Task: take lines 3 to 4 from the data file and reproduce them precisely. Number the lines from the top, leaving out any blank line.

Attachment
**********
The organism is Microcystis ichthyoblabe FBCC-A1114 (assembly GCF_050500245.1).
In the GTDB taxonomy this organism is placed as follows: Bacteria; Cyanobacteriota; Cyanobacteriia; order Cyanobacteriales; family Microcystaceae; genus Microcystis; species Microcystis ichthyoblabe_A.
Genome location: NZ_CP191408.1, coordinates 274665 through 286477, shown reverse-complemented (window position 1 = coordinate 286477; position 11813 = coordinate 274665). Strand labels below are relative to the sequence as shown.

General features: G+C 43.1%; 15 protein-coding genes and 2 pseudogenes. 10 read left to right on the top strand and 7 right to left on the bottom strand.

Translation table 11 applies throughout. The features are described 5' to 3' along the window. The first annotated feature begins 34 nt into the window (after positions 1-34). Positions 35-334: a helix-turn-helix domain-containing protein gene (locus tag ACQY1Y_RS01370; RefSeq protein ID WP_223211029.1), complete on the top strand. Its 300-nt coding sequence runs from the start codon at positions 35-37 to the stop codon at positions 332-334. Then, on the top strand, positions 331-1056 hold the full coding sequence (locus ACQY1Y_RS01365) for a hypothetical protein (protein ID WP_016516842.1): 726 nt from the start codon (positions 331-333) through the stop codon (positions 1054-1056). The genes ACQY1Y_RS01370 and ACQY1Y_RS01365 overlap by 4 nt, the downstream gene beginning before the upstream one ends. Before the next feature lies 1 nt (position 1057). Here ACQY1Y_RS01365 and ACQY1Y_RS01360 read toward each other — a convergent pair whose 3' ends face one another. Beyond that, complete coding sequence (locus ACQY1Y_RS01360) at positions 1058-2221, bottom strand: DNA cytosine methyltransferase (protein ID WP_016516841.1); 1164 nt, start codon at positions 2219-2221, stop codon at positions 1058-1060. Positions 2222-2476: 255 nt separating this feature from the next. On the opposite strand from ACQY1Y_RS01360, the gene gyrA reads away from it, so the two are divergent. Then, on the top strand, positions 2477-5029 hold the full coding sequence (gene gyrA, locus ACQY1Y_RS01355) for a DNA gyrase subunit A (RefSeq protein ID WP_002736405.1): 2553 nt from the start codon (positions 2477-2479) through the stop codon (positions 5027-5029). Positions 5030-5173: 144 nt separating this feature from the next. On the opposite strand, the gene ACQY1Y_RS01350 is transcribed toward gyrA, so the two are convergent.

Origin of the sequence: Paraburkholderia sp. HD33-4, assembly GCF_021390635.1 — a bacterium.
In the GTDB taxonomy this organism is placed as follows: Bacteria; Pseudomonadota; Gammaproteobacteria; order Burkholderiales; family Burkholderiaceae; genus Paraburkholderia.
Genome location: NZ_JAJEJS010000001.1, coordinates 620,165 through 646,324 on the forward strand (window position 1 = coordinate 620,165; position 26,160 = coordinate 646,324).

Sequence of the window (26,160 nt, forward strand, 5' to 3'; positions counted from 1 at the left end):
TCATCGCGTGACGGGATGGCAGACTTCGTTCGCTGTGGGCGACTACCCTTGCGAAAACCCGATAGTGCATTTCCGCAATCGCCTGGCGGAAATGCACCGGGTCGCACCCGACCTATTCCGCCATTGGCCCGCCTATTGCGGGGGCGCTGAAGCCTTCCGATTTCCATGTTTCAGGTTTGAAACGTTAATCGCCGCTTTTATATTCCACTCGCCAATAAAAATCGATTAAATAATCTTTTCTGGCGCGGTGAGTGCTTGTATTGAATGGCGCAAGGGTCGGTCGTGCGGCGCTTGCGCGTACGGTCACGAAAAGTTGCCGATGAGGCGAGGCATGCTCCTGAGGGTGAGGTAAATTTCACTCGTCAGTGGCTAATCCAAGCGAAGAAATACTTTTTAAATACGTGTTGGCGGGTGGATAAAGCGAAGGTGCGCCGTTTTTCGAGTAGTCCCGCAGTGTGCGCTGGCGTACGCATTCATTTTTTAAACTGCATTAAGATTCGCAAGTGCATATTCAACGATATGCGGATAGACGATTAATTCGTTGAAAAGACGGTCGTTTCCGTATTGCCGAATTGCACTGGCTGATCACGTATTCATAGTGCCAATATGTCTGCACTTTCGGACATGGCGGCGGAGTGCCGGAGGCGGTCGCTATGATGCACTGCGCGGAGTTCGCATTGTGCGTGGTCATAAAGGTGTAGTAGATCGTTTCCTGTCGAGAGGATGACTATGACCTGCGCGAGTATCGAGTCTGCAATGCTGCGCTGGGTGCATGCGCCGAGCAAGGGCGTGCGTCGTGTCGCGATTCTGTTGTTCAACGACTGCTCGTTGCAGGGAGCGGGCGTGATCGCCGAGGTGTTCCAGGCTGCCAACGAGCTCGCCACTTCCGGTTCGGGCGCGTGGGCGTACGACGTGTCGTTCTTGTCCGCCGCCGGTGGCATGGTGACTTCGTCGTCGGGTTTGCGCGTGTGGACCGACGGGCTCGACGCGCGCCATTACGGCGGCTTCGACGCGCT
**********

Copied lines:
Genome location: NZ_CP191408.1, coordinates 274665 through 286477, shown reverse-complemented (window position 1 = coordinate 286477; position 11813 = coordinate 274665). Strand labels below are relative to the sequence as shown.

General features: G+C 43.1%; 15 protein-coding genes and 2 pseudogenes. 10 read left to right on the top strand and 7 right to left on the bottom strand.